A consumer price index (CPI) is an estimate as to the price level of consumer goods and services in an economy which is used as a way to estimate changes in prices and inflation. A CPI takes a certain basket of common goods and services, for instance a gallon of gas, a loaf of bread and a haircut, and tracks the changes in the prices that basket of goods over time.
Select a base year for the consumer price index. The PCI of the base year is always set to 100.
Select a basket of goods and add the prices of all the goods in your base year. For instance, if you choose 2000 as your base year and choose a gallon of gas, a loaf of bread and a haircut as your basket of goods, add the prices of these three goods in the year 2000.
Select the year for which you want to calculate the CPI and add the prices of all the goods in your basket of goods for that year. For instance, if you want to calculate CPI in 2005 using the basket of goods in the example, add the prices of a gallon of gas, a loaf of bread and a haircut in 2005.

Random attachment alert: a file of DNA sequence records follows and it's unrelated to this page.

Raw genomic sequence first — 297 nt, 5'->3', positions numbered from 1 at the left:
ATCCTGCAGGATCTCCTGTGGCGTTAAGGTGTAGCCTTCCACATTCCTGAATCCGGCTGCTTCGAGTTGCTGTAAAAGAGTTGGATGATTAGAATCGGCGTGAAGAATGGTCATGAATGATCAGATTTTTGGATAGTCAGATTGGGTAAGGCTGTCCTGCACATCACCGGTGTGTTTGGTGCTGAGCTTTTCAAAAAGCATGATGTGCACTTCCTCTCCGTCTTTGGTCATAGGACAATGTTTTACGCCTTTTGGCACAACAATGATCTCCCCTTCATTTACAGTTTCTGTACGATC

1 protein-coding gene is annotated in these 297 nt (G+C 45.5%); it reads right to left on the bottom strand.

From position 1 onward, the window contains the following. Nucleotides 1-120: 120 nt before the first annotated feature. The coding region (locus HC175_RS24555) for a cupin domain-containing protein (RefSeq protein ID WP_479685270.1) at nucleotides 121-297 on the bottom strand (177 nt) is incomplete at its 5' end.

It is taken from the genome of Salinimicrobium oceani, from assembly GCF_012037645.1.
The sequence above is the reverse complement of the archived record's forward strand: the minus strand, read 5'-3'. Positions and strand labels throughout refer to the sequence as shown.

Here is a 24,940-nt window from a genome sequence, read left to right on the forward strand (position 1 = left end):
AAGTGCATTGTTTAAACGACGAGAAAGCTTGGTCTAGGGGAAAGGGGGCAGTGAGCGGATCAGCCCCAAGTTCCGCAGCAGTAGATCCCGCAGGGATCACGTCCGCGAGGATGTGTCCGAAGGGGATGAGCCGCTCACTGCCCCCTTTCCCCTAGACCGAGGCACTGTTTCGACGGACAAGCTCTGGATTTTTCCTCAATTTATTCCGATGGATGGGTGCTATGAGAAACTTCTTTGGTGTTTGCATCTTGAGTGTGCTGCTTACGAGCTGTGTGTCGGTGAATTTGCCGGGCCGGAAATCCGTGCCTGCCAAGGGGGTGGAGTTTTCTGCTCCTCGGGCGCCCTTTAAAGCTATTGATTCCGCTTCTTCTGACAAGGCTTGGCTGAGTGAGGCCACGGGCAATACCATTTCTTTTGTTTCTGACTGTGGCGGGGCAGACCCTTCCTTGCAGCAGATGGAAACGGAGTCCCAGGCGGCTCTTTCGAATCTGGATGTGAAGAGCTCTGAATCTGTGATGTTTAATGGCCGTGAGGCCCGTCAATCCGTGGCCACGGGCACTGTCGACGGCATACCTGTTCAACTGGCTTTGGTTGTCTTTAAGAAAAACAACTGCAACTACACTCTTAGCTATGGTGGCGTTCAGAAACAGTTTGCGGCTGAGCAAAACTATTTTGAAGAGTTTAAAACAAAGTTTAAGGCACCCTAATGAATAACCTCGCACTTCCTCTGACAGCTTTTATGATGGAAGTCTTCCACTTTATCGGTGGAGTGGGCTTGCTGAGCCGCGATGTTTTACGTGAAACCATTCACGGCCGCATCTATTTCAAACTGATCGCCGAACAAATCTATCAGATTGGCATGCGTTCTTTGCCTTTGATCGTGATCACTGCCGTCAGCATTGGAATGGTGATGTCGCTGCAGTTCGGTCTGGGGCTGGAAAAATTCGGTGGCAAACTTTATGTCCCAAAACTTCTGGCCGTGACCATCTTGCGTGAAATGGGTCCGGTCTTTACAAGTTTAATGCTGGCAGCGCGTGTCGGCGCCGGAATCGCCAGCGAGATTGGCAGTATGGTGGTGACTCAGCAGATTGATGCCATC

Divide the price of the basket of goods in the year for which you are calculating CPI by the price of the basket of goods in the base year and multiply the result by 100 to calculate the CPI in that year. For instance, if your basket of goods cost £32 in 2000 and £35 in 2005, you would divide 55 by 50 and multiply the result by 100 to calculate that the CPI in 2005 is 110. This means prices increased 10 per cent from 2000 to 2005.
A CPI can go up or down over time. When prices in an economy are falling, the economy is experiencing "deflation" as opposed to inflation. The US federal government's uses a very large basket of goods go calculate CPI that include things like food, apparel, medical care, education and transportation prices.